Best guess

Jack Conrad’s ‘Neither meek nor mild’ (December 18) begins with an acceptable summary of (often forgotten by Christians) struggles of Palestinians/Hebrews, before and after the turn of the first millennium AD against the occupying Roman armies. Disappointingly, Jack’s essay degenerates, incredibly ‘joining forces’ with the later Christian apologists, virtually accepting there really was an individual as portrayed in the first three gospels, albeit one who was “a rabbi, a communist and a brave revolutionary”.

Jack’s comments relating to the putting together of the Christian Bible leave the reader without any comprehension of the hundreds of texts that existed at the time the so-called holy scriptures were being formulated; most of them deliberately destroyed by church founders. Today’s versions of the Christian scriptures are the end-products of the contemporary peoples and cultures inhabiting the so-called ‘holy lands’ over many centuries.

Jack is correct to highlight the Palestinian people’s longed-for ‘messiah’ of their scriptures. The messiah they sought was well described by the words often applied to the mythical Jesus - prophet, priest and king - words still sung in the churches, albeit with a very different meaning. Today’s singers are thinking of a ‘spiritual being’ in a distant ‘heaven’; the first-century freedom fighters were quite literally looking for a military commander.

The legendary Jesus was crucified by the Romans as a political revolutionary (as were the two who died with him). In so far as the Gethsemane incident, which Jack Conrad attempts to expand around a ‘literal Jesus personality’ to an unacceptable extent, the most telling evidence that the myth in part seems based on an actual incident is that John’s gospel specifically states a “cohort” of Roman soldiers (up to 600 troops) was sent to arrest him. In my Sunday school years, I had wondered why the ‘kiss of Judas’ had been necessary for identifying the sought after prophet. Reading between the lines of the fragments we have - that it was a mass gathering of hundreds of armed individuals, not just the small group of a few disciples depicted in most biblical translations - the story begins to make sense. Anticipating the number of followers assembled and the difficulty of identifying even such a well-known individual, the Romans needed to bribe Judas Iscariot and dispatch a strong military force.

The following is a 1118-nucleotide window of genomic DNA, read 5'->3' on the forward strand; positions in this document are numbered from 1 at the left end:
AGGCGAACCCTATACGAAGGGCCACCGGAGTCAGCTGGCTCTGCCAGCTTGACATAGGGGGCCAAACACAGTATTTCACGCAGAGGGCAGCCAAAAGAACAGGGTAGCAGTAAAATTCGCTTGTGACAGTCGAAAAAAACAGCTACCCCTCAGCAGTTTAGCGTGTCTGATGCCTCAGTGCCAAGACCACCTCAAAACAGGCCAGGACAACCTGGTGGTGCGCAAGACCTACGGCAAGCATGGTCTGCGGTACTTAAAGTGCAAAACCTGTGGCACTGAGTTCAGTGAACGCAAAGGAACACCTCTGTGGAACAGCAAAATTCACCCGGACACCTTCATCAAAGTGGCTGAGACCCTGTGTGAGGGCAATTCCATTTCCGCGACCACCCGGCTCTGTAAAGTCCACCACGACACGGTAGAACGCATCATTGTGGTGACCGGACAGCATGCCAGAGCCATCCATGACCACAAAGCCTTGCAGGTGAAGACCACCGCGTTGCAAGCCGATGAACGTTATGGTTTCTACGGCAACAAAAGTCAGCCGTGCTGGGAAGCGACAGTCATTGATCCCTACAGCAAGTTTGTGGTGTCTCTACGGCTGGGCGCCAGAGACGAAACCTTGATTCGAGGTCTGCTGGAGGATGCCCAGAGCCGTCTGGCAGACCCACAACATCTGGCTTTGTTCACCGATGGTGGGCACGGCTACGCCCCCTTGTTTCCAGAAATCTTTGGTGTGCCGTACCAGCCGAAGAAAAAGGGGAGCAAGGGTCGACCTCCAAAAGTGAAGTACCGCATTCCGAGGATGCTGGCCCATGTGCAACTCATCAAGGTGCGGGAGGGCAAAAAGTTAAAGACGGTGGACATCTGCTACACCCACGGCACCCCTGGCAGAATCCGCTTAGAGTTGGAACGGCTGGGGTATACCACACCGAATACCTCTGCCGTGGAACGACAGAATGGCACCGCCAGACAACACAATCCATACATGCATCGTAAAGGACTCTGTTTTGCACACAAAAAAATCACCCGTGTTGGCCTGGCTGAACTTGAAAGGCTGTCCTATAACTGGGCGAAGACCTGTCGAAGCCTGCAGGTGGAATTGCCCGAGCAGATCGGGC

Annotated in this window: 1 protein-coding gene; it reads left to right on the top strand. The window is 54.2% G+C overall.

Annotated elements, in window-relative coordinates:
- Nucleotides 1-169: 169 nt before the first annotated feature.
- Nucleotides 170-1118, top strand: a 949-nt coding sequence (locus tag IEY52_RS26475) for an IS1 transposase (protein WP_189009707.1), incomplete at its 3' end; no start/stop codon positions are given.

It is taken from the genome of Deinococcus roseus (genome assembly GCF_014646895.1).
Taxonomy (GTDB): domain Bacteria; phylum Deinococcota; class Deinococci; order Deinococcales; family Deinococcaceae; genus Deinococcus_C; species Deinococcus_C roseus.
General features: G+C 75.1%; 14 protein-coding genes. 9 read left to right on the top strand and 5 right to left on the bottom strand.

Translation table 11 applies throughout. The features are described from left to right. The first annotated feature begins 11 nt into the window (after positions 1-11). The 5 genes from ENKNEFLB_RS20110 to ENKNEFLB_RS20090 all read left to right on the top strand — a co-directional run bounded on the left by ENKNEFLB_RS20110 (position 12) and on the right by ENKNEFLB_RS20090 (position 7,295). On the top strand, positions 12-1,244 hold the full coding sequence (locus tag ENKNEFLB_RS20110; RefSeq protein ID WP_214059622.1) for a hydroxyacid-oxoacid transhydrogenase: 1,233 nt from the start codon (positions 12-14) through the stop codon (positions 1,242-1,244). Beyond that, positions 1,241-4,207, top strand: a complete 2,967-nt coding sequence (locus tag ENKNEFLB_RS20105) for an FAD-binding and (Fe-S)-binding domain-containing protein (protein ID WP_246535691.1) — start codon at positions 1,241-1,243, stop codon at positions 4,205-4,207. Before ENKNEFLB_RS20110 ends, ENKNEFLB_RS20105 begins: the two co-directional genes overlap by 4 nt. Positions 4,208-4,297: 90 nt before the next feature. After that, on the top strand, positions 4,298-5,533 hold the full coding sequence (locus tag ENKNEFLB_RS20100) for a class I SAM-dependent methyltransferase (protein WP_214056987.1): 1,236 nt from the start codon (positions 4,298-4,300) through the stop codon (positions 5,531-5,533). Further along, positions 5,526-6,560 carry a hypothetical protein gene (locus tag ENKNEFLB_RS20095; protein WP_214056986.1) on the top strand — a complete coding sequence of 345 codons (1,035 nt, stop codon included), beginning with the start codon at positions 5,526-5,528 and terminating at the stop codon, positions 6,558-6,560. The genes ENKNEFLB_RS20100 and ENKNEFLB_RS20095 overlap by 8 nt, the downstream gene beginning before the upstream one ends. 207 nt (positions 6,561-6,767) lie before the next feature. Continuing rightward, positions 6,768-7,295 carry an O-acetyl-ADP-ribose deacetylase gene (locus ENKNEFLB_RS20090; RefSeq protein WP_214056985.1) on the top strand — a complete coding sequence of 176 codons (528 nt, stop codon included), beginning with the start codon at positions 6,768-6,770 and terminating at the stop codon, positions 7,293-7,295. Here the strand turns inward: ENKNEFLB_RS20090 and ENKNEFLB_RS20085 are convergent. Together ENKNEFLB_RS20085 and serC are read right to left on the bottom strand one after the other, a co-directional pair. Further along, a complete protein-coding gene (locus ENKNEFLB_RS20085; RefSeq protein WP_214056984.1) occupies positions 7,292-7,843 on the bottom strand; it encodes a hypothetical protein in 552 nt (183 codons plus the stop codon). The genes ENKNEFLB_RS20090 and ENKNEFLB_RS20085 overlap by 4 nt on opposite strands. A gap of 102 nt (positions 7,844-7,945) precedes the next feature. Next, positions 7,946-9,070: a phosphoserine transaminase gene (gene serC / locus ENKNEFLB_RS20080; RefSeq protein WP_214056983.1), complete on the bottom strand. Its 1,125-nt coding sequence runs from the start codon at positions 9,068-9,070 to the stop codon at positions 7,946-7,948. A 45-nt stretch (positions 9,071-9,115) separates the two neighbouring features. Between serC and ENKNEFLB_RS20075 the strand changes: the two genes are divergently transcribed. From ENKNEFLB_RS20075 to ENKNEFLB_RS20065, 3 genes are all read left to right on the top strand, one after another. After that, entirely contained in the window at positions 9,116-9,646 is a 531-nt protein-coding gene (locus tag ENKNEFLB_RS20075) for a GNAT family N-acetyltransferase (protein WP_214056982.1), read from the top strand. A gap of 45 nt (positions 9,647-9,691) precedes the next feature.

That there was a multitude of ‘patriots’ leading the fight against the Roman aggressors goes without saying - but Jack is moving towards absurdity when he attempts to take gospel references as being quite literally grounded upon a specific Jesus. The essential source for the person of the Christian messiah, in spite of the multitude of ‘revisions’ and ‘editings’, remain the earlier Hebrew scriptures: all the miraculous cures performed by Jesus are forestalled in the texts of Isaiah. Older myths from other cultures were incorporated, but the Hebrew writings provided the essential ingredients for inventing the Passion myth.

Although today’s Christians continue to claim the Passion as a central theme of their faith, it just cannot have happened as portrayed by the gospels; and we have clear evidence that Jesus’ dying words, which so impress Jack Conrad, are a scribal insertion. Has Jack never looked at psalm 22 - clearly the original text of the ‘passion of Christ’? It opens: “My god, my god, why hast thou forsaken me?” - words later to become the cry of the dying Jesus. Even if he did repeat those words, who heard him? According to the oldest gospel, none of Christ’s ‘own people’ were present. All the apostles had fled.